For white water boats spreading the payload (the passengers) far apart reduces turning speed and it reduces side to side stability. For maximum speed and stability you want all the weight as close to the boat's center of gravity as possible. McKenzie River boats did that by putting two passengers side by side on the front seat, and then by moving the rower and the front seat back, so all three people (rower and side by side passengers) were like a triangle of weight squashed as close to the middle of the boat as possible. But that boat isn't symmetrical. With that boat you want more width under the double weight front seat, so the boat ends up somewhat pear-shaped, or like a Chinese soup spoon. That's the reason for the asymmetrical shape of the McKenzie River Boat.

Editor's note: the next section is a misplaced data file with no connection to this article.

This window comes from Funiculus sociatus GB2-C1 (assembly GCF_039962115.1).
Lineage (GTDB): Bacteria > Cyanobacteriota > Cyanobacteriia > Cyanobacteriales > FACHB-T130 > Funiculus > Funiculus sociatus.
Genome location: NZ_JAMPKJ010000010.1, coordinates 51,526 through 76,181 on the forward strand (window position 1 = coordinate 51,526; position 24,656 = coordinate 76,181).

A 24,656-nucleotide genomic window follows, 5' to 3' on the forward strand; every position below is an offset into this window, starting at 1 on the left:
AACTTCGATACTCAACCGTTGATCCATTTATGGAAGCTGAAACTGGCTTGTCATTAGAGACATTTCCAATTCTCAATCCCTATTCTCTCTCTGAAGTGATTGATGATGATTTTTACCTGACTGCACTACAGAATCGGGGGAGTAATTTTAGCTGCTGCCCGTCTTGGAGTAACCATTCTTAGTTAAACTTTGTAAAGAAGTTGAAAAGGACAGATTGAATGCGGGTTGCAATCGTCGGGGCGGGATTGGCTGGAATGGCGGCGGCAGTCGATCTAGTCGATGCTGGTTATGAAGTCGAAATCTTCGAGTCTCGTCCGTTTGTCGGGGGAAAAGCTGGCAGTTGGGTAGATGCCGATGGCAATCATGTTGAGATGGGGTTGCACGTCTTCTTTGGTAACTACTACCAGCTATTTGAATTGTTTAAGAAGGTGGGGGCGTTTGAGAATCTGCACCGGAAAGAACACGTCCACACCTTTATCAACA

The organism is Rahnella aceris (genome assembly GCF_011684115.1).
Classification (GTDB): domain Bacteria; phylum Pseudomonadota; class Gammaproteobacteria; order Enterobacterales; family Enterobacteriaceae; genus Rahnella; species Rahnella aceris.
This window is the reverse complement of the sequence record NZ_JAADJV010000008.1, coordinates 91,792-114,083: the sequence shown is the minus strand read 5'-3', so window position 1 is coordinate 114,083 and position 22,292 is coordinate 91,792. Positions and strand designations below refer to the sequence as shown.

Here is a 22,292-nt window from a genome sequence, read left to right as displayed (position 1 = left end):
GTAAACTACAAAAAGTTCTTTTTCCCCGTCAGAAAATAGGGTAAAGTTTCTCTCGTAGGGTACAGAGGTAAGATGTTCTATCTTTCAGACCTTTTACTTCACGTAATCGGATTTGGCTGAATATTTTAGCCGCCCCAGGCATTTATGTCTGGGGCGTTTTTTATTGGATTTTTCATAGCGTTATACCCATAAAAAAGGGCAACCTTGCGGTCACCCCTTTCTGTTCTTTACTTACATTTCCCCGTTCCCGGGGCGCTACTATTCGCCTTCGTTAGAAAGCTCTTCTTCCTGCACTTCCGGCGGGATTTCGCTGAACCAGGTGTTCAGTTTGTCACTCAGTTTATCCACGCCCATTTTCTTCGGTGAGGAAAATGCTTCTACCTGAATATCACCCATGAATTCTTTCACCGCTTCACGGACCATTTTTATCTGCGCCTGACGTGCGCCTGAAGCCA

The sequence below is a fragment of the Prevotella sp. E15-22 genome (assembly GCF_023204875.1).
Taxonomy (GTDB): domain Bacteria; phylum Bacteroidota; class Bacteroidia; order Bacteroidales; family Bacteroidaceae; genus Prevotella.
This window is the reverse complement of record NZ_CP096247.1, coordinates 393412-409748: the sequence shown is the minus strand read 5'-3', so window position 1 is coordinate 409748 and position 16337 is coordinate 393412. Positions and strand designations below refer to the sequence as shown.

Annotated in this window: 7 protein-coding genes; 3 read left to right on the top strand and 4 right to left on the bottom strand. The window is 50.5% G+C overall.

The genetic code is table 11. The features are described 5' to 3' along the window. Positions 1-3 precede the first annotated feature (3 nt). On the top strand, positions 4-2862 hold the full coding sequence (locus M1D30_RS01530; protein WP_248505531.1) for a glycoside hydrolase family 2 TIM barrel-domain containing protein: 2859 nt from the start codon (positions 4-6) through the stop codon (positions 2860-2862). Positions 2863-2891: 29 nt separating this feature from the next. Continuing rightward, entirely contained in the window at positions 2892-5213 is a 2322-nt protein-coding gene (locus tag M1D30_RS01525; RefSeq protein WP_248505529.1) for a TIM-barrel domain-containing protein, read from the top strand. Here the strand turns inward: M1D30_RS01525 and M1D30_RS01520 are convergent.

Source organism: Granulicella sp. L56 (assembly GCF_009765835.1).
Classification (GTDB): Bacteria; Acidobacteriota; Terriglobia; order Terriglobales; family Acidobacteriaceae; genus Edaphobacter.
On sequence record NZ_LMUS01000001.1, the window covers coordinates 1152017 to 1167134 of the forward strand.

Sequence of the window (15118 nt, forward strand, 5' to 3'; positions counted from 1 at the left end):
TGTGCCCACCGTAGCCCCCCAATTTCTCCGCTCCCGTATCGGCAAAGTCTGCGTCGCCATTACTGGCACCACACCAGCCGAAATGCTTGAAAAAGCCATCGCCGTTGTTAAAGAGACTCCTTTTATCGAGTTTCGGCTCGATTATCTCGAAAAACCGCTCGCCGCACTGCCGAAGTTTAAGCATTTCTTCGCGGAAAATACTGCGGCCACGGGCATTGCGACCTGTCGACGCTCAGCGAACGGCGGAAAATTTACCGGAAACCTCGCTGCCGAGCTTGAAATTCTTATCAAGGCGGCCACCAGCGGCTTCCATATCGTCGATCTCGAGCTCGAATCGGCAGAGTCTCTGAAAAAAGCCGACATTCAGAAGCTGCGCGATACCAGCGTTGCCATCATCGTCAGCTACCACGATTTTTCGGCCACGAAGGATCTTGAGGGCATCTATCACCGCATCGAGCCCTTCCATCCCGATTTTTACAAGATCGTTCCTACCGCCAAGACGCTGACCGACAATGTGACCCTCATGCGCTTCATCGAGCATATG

With that boat the maximum dish in the chine would be forward of dead middle, closer to under the passenger's seat.

How much and exactly where to make the most dish might be (probably would be) mathematically calculable with hot rod hull design software like Rhino. I don't have it. I do boat design by thinking staring tinkering and experimenting instead. I don't always get it right. But I've done pretty well and my hulls have not been conservative and traditional.

At some point the new boat designer has to jump head first off the high diving board. At some point you have to take a chance.



Re: Effect of where deepest dish placement is along chine?
April 02, 2017 02:09PM
Dishing out a chine is conceptually similar to building a boat with an infamous "flat spot" in the middle.
Building a flat spot is like chopping a boat in half and stretching it apart with a rectangular box between, with a dead parallel chine section.